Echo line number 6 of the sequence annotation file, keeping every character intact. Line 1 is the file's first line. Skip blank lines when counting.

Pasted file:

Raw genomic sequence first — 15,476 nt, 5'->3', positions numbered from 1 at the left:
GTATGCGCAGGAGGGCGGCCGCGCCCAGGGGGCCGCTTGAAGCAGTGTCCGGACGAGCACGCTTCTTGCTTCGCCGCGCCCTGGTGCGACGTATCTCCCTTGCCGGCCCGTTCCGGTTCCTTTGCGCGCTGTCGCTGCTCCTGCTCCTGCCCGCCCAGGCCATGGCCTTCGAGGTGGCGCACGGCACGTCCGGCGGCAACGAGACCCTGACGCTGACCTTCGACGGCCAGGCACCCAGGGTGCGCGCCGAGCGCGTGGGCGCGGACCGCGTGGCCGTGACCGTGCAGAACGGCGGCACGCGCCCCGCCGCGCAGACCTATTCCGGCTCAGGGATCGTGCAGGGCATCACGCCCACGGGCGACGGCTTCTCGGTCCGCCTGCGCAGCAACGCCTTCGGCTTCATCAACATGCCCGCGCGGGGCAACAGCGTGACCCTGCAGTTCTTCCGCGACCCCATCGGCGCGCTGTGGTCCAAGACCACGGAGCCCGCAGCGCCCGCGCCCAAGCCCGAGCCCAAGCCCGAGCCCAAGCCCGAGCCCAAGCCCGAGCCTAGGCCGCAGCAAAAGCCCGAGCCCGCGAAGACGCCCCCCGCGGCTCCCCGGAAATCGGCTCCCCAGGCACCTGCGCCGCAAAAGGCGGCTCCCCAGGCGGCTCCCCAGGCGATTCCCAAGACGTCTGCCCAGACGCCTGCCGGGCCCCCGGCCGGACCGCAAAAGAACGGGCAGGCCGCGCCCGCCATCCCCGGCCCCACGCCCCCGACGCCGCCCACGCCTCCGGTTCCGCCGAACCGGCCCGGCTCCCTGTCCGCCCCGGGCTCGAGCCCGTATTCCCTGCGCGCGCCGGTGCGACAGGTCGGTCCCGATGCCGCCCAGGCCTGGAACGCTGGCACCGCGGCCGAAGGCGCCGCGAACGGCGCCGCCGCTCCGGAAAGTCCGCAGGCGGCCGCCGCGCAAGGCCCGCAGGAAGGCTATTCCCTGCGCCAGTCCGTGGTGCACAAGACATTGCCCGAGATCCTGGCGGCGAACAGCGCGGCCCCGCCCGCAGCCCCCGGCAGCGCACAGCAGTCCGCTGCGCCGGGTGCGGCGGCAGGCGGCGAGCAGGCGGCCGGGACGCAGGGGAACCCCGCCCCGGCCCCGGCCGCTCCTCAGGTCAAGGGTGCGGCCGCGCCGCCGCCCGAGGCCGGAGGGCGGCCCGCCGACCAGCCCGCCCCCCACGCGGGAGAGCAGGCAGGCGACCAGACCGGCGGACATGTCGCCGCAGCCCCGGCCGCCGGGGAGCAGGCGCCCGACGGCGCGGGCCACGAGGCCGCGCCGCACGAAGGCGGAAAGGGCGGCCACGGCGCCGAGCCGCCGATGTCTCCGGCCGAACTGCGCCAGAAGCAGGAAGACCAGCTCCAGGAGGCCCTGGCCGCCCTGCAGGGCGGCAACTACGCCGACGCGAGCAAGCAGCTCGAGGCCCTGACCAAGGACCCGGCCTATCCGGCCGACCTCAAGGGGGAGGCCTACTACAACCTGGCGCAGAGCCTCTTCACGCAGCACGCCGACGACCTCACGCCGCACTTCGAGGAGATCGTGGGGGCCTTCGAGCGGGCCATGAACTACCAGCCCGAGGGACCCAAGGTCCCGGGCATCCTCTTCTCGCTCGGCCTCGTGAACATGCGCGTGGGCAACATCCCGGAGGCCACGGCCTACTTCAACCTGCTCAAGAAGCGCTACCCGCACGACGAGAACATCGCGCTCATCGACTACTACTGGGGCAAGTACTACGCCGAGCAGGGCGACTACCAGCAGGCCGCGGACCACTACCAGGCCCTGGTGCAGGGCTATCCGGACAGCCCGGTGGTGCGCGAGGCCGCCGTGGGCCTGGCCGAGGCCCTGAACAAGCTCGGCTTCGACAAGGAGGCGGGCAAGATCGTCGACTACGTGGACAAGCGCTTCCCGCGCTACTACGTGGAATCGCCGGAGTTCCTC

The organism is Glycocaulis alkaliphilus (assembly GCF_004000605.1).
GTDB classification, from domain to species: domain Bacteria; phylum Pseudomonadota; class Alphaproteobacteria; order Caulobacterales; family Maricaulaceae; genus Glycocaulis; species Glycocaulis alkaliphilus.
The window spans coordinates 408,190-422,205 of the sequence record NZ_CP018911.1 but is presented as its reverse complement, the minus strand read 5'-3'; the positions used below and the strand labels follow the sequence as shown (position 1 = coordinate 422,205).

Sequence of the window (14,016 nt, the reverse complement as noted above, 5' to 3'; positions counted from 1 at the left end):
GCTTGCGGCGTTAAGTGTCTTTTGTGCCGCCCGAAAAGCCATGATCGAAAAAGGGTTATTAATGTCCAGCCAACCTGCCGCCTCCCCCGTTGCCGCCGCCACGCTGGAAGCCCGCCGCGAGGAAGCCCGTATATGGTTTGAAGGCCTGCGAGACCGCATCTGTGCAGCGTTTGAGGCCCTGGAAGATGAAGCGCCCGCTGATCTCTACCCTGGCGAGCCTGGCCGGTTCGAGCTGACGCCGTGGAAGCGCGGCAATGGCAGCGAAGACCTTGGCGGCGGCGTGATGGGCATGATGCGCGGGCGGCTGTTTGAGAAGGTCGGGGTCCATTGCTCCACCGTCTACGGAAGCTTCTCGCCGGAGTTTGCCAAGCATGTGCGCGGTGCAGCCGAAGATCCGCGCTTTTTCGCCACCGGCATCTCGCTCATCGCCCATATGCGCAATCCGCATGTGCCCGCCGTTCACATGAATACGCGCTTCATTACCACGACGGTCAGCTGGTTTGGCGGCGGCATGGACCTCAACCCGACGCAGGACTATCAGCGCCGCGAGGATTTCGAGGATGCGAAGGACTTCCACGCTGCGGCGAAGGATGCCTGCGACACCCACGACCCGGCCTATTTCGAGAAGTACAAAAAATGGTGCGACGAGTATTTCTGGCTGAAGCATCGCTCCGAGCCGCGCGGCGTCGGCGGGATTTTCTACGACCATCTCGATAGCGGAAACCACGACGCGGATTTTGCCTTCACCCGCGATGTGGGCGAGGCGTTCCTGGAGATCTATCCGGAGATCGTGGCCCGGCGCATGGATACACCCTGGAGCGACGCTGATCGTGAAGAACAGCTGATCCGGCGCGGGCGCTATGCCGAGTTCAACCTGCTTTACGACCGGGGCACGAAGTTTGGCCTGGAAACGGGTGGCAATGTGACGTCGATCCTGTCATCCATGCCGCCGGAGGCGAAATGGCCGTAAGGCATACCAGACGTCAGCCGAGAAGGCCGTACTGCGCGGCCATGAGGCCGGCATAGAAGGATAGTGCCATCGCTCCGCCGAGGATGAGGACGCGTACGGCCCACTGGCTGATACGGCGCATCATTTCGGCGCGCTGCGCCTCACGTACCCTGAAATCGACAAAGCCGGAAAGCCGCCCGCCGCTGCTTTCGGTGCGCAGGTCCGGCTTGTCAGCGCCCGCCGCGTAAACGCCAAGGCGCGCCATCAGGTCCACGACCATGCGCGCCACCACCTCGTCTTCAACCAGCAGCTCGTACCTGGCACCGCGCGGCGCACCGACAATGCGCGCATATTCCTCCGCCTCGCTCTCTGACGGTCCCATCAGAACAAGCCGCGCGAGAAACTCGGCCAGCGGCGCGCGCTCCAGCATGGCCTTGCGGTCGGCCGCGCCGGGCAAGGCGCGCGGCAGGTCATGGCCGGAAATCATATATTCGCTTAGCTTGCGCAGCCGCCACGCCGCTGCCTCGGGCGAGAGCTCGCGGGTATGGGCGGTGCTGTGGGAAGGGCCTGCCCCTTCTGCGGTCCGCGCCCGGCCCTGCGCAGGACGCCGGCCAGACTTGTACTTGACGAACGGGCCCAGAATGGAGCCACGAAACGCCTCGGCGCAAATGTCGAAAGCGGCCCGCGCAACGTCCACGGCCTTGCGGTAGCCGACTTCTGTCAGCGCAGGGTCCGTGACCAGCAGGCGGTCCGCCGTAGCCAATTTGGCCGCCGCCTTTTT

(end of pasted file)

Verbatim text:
Sequence of the window (14,016 nt, the reverse complement as noted above, 5' to 3'; positions counted from 1 at the left end):